British Pound: Bank of England Expected to Lift Interest Rates Next Week
With no economic data released today, the British pound held steady against the Euro and Japanese Yen, while strengthening modestly against the US dollar following the release of weak US data. UK markets are closed on Monday for the Early May Bank holiday, so we may not see much action in the British pound until Tuesday. The Bank of England monetary policy meeting is the marquee event in the UK this week. The BoE is expected to raise interest rates to 5.50 percent with the potential of signaling another rate hike beyond that. Economic growth has been decent while inflation remains high which have been the BoE?s arguments for raising interest rates. Another rate hike by the BoE puts UK rates above US rates, which means that the carry is favor of the pound. Further rate hikes beyond that would put the carry even more in favor of the UK and in the medium to long term that will be very beneficial for the British pound.
Yen Crosses are Setting Up for a Break
We expect the return of Japanese traders to the markets next week to mean the return of volatility. Many of the Yen crosses including AUD/JPY, NZD/JPY, EUR/JPY and GBP/JPY have been trading in a very tight range for the past two weeks and appear primed for a breakout. Although there is not much data on the Japanese calendar, the release of the Bank of Japan minutes from the meeting earlier this month as well as the scheduled speeches by Fukui and Muto could deliver some volatility. The real catalyst will most likely be the rate decisions elsewhere in the world and the movements of the Dow however. Japanese traders have not had an opportunity to react to some of the moves and next week may be the time that they choose to do so. The Nikkei has been closed all week and the futures indicate a sharply higher open on Monday as the Japanese market attempts to catch up to the US market which may be positive for the Yen.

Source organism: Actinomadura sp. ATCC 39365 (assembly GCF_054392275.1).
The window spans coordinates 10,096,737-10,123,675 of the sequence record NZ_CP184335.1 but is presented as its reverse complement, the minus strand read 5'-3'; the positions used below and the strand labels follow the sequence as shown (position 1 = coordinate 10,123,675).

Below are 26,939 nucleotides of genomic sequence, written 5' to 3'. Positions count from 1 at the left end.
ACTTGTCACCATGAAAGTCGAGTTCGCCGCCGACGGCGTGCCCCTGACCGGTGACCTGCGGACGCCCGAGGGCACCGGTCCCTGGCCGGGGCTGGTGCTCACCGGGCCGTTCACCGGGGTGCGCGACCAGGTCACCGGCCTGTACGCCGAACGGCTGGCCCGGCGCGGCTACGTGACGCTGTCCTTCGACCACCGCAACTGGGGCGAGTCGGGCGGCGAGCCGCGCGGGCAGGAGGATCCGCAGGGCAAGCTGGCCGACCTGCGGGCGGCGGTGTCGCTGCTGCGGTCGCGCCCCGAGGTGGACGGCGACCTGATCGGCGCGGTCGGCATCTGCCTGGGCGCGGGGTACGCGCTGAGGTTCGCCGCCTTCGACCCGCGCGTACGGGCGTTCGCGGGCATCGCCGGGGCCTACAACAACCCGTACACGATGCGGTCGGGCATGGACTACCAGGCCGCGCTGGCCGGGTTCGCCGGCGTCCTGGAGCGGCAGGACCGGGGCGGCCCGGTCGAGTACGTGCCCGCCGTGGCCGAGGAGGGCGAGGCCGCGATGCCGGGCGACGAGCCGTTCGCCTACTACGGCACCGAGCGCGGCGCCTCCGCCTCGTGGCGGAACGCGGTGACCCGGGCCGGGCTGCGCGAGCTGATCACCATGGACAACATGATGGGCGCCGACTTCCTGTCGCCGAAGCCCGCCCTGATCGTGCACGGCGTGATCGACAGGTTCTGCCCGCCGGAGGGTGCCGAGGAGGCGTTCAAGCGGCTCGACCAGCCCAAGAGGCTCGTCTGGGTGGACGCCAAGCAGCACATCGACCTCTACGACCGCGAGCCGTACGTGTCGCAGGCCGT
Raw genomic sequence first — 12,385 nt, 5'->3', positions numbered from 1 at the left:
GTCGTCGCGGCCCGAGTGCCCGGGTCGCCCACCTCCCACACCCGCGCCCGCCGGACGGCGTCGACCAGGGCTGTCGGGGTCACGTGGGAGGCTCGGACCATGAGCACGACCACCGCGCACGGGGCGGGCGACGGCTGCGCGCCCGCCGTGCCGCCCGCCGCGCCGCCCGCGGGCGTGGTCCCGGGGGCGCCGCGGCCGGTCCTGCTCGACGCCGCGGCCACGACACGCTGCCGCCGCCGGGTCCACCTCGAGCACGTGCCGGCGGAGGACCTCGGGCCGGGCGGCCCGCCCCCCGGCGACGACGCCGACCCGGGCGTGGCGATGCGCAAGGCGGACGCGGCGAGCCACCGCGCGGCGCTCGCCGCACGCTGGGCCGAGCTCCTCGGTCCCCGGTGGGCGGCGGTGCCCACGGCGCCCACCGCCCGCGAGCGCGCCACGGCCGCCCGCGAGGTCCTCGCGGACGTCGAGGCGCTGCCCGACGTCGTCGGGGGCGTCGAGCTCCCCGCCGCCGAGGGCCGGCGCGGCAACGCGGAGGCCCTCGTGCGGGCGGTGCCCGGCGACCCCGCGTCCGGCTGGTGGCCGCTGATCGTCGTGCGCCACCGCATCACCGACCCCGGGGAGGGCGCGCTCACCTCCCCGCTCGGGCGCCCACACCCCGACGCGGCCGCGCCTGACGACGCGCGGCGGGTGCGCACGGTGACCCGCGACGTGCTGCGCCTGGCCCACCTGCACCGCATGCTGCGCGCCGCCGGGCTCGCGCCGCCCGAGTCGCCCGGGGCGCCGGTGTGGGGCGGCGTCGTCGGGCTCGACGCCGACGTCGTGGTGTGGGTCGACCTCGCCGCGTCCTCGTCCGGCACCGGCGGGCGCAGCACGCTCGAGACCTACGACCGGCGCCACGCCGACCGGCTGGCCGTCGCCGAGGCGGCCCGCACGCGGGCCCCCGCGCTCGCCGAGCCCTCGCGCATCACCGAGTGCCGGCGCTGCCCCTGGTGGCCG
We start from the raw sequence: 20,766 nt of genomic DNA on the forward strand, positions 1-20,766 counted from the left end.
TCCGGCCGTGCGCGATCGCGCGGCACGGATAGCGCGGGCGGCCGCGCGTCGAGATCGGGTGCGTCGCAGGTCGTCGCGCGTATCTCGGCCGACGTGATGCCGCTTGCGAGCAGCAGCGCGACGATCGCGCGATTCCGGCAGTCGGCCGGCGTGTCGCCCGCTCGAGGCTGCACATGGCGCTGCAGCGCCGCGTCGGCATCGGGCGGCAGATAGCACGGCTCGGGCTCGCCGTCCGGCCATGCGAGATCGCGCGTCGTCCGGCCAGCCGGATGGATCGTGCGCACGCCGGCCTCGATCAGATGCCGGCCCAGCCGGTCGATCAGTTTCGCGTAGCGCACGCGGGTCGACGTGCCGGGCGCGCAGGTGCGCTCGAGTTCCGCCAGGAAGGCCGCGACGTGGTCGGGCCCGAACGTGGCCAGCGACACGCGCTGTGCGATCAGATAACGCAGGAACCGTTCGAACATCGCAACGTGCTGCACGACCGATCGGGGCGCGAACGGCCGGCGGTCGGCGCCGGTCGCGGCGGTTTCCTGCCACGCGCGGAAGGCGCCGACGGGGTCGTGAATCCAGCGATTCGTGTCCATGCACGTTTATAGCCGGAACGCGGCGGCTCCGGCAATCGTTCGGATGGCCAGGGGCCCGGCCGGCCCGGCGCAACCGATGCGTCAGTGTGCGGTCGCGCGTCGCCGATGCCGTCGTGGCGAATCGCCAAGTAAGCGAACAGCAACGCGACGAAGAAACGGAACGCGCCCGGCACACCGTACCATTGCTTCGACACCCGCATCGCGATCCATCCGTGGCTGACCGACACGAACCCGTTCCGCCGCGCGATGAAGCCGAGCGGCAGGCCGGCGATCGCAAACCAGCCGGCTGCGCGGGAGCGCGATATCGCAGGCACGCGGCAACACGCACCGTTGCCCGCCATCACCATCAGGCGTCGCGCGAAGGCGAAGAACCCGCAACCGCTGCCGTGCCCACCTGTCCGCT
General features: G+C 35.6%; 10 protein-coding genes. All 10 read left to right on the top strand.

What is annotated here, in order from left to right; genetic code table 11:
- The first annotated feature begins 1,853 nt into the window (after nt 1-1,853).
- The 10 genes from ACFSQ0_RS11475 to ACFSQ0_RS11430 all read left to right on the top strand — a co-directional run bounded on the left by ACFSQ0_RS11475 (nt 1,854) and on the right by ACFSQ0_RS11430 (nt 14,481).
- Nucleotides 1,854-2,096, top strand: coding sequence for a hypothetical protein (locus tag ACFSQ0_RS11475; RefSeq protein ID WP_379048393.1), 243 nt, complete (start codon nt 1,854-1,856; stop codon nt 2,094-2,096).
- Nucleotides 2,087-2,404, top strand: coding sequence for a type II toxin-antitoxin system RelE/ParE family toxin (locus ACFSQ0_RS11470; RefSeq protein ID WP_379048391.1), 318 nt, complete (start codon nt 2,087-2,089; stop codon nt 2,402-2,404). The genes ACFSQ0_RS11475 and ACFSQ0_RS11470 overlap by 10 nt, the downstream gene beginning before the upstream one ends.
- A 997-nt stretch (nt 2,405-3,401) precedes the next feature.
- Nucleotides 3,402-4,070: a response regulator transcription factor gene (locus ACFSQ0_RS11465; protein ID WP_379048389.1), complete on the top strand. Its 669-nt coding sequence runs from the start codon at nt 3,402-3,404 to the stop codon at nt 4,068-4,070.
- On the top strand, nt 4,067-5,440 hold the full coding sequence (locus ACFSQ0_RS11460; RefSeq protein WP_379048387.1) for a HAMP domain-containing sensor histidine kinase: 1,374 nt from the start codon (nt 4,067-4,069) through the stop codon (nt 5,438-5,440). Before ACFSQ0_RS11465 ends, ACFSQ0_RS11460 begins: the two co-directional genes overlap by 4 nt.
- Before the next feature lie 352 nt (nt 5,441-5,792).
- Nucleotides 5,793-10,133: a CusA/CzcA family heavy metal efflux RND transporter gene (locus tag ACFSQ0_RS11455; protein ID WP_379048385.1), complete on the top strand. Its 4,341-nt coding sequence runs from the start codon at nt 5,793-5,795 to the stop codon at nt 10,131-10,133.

Commodity Currencies to Focus on Employment Next Week
All three of the commodity currencies performed differently today with the Aussie selling off, the Kiwi rising and the CAD ending unchanged. USD/CAD actually hit a new 7 month high today, but the combination of sharply lower oil prices and deterioration in the IVEY PMI index helped the dollar reverse all of its earlier losses. The Australian dollar sold off after the RBA revised its inflation forecasts lower, which means that they are not in a rush to raise rates. The labor market is the main focus for the commodity currencies next week as all 3 countries release their employment reports. The rally in all 3 currencies is clearly losing steam and we expect this to continue in the week to come.